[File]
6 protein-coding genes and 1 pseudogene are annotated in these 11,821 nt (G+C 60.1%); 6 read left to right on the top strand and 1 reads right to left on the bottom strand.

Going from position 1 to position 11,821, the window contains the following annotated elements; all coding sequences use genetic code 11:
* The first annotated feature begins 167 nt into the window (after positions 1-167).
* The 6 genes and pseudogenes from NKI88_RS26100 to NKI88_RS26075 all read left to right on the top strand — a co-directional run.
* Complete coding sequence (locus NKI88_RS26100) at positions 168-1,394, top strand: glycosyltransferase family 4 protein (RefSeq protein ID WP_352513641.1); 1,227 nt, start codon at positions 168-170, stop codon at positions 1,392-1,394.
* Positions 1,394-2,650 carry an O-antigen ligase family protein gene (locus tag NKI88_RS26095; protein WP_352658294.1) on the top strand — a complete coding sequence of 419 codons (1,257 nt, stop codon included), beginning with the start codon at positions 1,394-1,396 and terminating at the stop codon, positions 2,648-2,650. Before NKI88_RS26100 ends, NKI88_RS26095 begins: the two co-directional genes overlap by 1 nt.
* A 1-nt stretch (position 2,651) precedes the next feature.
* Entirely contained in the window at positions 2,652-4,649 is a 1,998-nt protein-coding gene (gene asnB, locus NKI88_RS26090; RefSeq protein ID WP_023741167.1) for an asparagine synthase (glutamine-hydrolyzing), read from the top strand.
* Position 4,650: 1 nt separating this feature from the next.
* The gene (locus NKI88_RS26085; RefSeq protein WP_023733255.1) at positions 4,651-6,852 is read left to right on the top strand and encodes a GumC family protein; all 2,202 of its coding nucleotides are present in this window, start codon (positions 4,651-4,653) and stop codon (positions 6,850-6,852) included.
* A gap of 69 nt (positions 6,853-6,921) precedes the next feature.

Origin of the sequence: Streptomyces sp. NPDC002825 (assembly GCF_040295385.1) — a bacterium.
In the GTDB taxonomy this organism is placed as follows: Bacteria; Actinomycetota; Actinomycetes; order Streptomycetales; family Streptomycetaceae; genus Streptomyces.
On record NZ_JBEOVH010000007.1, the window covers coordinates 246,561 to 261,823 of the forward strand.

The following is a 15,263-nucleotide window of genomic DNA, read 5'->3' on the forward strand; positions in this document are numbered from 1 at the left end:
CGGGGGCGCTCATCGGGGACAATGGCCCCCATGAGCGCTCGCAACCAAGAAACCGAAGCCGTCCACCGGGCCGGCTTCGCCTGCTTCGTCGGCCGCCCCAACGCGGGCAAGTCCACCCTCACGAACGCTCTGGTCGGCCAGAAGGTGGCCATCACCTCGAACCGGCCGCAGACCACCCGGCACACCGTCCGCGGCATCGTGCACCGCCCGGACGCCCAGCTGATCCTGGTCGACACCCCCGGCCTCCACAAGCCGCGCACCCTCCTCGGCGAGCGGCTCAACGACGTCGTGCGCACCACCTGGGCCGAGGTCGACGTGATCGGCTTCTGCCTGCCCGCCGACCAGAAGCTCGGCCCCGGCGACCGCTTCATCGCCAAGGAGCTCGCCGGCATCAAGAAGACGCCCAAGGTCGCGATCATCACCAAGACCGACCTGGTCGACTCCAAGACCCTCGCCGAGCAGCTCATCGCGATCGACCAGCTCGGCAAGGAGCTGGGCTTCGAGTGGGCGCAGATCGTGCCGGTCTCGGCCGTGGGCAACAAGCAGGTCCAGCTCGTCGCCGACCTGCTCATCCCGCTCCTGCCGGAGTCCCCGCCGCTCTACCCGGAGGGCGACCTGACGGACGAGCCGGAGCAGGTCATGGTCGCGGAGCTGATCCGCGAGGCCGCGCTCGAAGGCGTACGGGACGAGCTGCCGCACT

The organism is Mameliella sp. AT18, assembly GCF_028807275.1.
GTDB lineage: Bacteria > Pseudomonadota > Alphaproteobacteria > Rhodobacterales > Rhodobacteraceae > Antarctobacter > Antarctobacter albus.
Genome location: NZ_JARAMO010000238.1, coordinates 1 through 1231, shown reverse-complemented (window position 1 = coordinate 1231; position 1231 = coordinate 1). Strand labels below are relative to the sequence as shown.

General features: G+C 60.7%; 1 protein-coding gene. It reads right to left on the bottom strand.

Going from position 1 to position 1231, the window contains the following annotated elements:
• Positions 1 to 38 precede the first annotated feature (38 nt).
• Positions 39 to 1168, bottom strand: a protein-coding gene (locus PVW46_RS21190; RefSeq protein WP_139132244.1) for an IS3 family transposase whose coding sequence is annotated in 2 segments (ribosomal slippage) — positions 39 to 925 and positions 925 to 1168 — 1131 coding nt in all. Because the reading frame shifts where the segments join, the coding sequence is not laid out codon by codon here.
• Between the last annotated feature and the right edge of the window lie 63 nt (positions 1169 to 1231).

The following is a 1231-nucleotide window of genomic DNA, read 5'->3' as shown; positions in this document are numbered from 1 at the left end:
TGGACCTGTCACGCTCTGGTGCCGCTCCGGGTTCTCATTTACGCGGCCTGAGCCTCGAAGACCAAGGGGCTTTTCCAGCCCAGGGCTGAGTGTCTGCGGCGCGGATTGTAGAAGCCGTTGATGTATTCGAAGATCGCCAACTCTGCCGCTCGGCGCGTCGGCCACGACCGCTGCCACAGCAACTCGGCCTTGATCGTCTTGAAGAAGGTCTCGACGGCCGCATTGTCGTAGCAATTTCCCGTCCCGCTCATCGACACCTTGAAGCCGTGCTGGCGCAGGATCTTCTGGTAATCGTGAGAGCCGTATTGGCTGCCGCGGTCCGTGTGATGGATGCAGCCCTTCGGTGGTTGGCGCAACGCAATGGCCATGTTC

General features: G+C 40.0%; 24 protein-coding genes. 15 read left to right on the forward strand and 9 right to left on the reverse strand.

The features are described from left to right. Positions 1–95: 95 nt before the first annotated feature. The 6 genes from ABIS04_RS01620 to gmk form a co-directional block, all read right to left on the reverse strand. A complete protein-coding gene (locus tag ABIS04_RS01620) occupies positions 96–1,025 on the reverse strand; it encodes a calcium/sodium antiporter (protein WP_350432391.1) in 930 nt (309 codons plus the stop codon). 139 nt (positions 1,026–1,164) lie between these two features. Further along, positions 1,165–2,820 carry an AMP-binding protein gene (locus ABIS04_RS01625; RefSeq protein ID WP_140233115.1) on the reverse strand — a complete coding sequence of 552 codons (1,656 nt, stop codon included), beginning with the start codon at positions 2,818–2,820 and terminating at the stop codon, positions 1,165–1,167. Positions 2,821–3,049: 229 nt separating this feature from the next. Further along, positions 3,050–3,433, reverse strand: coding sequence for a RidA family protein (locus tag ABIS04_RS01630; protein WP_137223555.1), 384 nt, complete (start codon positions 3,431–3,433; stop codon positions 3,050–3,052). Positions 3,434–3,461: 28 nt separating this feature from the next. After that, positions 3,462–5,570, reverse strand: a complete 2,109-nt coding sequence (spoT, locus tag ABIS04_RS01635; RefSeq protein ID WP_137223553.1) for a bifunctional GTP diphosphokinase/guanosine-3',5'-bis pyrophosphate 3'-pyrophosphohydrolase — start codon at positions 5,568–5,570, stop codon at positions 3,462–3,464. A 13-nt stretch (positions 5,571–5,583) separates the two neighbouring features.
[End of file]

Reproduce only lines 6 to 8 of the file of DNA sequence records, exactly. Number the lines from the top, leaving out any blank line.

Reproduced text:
* Positions 1,394-2,650 carry an O-antigen ligase family protein gene (locus tag NKI88_RS26095; protein WP_352658294.1) on the top strand — a complete coding sequence of 419 codons (1,257 nt, stop codon included), beginning with the start codon at positions 1,394-1,396 and terminating at the stop codon, positions 2,648-2,650. Before NKI88_RS26100 ends, NKI88_RS26095 begins: the two co-directional genes overlap by 1 nt.
* A 1-nt stretch (position 2,651) precedes the next feature.
* Entirely contained in the window at positions 2,652-4,649 is a 1,998-nt protein-coding gene (gene asnB, locus NKI88_RS26090; RefSeq protein ID WP_023741167.1) for an asparagine synthase (glutamine-hydrolyzing), read from the top strand.